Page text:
1. The welfare state in 20 years — an attempted look into the future
by Jaroslaw Pietras Ph.D.
Minister for European Affairs, Poland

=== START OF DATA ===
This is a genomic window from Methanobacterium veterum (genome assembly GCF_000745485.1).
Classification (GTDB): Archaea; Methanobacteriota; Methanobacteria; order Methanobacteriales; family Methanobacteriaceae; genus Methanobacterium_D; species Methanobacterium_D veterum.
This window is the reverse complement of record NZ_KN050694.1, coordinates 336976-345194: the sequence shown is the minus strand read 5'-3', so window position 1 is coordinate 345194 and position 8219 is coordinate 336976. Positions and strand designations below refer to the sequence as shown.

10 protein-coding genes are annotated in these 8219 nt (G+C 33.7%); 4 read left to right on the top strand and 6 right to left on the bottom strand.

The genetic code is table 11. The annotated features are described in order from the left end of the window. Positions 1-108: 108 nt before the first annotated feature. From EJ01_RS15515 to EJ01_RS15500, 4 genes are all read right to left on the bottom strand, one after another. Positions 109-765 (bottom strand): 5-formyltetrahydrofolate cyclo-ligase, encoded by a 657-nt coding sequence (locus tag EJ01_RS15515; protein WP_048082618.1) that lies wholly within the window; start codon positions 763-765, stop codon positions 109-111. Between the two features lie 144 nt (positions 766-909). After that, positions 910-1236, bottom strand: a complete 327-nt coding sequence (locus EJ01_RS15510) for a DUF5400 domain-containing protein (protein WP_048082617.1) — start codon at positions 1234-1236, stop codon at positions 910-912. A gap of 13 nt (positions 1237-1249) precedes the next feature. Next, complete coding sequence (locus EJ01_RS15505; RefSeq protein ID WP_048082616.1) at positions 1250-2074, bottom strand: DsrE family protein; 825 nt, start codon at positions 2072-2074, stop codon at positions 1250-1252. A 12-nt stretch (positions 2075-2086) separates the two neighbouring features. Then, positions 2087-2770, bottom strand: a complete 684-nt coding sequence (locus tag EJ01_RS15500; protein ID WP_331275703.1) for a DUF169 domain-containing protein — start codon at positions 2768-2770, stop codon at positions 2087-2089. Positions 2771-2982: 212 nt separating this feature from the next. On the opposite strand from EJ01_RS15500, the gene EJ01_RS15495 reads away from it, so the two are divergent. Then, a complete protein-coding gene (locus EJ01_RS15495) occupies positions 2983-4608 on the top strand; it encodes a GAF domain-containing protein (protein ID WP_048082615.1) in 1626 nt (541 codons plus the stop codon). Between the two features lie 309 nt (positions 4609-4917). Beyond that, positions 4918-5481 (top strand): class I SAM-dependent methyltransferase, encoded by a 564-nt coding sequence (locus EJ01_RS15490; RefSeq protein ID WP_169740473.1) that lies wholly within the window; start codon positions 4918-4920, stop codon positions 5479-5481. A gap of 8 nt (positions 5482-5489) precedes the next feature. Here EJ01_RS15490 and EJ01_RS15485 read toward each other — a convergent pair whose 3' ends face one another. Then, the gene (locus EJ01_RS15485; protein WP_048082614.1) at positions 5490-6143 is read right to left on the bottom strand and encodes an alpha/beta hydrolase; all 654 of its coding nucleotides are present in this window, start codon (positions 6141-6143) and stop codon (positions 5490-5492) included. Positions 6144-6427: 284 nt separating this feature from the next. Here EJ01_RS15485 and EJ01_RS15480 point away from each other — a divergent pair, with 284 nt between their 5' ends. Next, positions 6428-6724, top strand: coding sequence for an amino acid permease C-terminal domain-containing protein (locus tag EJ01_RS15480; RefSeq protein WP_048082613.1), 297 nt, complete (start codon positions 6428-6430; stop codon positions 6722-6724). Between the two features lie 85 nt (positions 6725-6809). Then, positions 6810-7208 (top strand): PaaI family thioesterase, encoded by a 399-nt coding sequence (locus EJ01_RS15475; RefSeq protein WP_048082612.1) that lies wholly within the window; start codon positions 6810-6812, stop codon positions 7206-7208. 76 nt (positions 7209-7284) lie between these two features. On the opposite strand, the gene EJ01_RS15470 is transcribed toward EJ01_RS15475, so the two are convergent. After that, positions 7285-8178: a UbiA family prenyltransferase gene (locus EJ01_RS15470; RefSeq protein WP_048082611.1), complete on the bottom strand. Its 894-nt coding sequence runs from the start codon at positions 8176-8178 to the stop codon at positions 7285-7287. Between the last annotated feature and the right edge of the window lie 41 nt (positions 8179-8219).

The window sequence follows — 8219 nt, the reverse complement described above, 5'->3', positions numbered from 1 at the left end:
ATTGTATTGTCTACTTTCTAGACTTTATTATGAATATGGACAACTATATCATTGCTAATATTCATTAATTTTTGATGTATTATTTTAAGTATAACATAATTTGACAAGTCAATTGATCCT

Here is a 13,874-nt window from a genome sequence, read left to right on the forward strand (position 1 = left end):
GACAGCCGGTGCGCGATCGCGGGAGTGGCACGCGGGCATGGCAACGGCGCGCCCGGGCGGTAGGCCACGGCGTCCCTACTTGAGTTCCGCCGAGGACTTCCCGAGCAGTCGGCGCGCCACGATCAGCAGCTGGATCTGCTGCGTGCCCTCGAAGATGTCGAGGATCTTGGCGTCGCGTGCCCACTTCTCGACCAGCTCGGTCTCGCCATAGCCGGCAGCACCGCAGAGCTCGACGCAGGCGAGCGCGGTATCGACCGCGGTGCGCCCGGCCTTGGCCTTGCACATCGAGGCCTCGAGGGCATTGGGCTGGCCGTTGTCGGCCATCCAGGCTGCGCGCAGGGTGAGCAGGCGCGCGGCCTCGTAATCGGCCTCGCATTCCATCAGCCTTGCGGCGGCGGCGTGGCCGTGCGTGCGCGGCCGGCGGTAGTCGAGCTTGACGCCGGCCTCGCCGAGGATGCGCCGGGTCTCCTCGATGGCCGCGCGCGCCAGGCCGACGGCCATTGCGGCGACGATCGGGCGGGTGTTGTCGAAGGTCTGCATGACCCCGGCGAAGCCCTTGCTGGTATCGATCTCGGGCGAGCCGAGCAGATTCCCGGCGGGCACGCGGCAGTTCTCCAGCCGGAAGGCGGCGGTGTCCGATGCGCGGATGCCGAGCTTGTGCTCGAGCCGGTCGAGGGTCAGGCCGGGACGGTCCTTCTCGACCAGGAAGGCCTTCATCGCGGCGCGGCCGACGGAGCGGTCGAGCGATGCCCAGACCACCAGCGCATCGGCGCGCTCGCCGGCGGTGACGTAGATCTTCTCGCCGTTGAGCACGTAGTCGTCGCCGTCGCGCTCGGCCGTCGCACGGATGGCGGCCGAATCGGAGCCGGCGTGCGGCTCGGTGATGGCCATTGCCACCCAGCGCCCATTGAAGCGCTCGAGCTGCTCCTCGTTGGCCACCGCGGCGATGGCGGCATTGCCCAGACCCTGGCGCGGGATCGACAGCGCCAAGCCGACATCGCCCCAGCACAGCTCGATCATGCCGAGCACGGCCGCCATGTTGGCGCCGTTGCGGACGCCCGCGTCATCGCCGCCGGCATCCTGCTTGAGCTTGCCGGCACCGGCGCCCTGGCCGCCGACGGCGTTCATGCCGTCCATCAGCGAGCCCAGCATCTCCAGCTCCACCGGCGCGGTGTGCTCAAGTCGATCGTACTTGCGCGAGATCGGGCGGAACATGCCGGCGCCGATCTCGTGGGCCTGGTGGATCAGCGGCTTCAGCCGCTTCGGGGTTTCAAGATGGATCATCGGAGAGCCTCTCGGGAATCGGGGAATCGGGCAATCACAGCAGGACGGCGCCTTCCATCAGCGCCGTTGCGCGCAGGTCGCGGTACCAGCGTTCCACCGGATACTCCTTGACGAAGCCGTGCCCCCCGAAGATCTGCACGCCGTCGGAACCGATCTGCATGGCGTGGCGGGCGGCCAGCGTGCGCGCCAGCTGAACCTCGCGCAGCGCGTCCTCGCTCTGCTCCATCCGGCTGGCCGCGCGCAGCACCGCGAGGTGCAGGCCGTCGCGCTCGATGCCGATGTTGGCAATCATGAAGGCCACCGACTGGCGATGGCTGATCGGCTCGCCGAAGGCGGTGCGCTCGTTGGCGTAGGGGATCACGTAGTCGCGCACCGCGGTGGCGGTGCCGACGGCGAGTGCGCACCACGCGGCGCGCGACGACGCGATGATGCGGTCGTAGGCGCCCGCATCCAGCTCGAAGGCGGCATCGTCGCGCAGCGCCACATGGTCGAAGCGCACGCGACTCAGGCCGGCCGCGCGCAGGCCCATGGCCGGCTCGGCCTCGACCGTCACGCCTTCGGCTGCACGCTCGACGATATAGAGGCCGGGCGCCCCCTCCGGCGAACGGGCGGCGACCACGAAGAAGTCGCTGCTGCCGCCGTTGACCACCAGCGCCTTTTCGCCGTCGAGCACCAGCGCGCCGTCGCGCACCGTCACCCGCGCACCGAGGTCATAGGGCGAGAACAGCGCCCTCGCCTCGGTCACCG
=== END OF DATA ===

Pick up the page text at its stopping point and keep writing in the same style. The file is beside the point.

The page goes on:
In today’s debate on a need for socio-economic transformations in Europe, one can frequently encounter an opinion that the welfare state, as we know it from the 20th century, sinks into oblivion. Ageing of the societies, high unemployment rate, low social activity and inefficiency of taxation and insurance systems preclude maintenance of high levels of social transfers. Without a radical reform of the foundations of the European social model, many of the European states can be threatened by bankruptcy. One can certainly ask a question — what shall come in exchange? Are we in time perspective of the coming 20 years to see a return of the late 19th century social model, where the assistance to the poor was founded on a charity and persons who — for various reasons — were unable to compete against others could solely count on support from their families? If it were so to happen, this would signify a return to a system that faced criticism not only from the most eminent philosophers or ethicists but also a vast majority of economists.